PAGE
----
“They gave me their hearts and a lot of them their lives,” he said. “I never forget them. Every night I speak to them.”
Mike said their father discouraged his sons from joining the military. “He was a warrior, and a great warrior, but he didn’t want us to go through battle and suffer,” he said.
He said his father never shared what he went through in battle, never told stories of his heroics or the horrors he saw. He did, however, praise his soldiers, and was clearly profoundly affected by losing any of them.
“I remember him saying, ‘I want you to do something constructive,’” Mike said. “The addendum was, ‘Not destructive, like I have to do.’ He was glad to fight for his country, especially being in charge of boys he could protect. He was a great commander, and they loved him. But he didn’t want us to go.”
Military moves and stress
Life as a military family meant constant upheaval. The boys were always the new kids at school, and Jacklyn had to regularly oversee those moves and settle in a new spot. The family lived in France, Germany and Turkey, and in numerous spots in the U.S.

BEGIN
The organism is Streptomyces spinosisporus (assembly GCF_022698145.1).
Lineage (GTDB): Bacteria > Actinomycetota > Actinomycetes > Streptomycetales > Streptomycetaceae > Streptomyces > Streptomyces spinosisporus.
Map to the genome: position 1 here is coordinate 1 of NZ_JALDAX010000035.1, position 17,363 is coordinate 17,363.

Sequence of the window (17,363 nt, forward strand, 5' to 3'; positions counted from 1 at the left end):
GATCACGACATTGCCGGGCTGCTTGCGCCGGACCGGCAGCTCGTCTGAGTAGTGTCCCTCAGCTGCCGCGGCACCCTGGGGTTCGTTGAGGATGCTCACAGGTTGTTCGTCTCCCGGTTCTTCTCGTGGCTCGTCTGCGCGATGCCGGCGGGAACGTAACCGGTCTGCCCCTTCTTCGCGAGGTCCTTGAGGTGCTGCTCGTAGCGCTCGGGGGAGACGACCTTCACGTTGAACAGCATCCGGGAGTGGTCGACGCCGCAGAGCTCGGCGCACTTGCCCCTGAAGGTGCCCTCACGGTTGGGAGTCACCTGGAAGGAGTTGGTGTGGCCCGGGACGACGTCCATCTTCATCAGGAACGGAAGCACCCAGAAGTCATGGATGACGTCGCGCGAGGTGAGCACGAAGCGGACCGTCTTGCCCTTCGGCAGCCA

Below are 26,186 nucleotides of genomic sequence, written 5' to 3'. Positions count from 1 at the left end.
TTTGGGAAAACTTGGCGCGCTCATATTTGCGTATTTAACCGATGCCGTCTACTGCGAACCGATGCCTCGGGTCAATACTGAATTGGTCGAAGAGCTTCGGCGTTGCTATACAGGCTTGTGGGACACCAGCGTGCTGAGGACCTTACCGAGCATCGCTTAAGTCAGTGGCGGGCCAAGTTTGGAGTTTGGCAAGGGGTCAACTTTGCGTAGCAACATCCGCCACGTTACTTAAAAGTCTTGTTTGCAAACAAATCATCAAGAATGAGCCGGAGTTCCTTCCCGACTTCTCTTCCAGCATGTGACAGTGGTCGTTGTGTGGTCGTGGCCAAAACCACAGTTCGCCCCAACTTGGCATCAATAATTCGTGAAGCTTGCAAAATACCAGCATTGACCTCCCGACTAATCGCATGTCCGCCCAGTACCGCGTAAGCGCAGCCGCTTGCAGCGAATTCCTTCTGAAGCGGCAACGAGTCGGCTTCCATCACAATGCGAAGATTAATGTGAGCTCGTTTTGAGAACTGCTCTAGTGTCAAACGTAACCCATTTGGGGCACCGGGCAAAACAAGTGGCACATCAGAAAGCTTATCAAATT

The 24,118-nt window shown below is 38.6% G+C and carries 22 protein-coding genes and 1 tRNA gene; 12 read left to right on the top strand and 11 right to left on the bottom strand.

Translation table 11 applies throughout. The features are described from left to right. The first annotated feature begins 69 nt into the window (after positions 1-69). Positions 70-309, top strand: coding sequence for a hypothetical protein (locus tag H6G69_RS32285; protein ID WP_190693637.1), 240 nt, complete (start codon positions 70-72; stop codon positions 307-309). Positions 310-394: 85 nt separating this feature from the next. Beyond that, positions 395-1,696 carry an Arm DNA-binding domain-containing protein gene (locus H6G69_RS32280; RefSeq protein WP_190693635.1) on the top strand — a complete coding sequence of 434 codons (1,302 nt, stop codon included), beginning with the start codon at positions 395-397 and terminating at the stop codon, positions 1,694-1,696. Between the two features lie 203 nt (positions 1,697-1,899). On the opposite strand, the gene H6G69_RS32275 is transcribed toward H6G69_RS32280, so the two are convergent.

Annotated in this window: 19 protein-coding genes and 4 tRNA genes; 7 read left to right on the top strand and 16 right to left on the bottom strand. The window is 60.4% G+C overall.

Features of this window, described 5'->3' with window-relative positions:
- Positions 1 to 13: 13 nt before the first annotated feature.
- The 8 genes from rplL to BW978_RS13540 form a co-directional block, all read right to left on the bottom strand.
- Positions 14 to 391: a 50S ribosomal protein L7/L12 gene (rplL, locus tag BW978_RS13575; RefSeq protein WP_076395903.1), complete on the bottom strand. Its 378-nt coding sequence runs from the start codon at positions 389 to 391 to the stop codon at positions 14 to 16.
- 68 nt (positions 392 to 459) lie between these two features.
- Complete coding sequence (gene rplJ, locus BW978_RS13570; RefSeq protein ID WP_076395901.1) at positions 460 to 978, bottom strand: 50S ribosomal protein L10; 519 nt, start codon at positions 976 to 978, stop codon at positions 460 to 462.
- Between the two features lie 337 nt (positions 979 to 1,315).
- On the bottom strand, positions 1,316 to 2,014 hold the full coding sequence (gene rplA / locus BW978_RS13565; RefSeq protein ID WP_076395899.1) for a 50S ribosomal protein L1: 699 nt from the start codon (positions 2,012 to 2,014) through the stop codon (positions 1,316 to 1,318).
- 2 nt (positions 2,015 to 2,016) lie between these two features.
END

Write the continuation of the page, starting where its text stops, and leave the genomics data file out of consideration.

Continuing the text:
“We lived in four different houses in North Carolina,” Sean said. “We lived in Northern Virginia two different times. We lived in Maryland, three different houses. We lived in Kansas. We lived in Carlisle, Pennsylvania. We lived in Kentucky with the 101st Airborne.”
The family often lived in base housing but had to move out each time Healy was sent to war. Son Mike remembers his mother’s prized piano sitting in each new living room, surrounded by boxes. She’s lived in 30 different houses since getting married, he figures.
A family photograph shows Jacklyn Healy and her 
 husband, retired Maj. Gen. Michael Healy.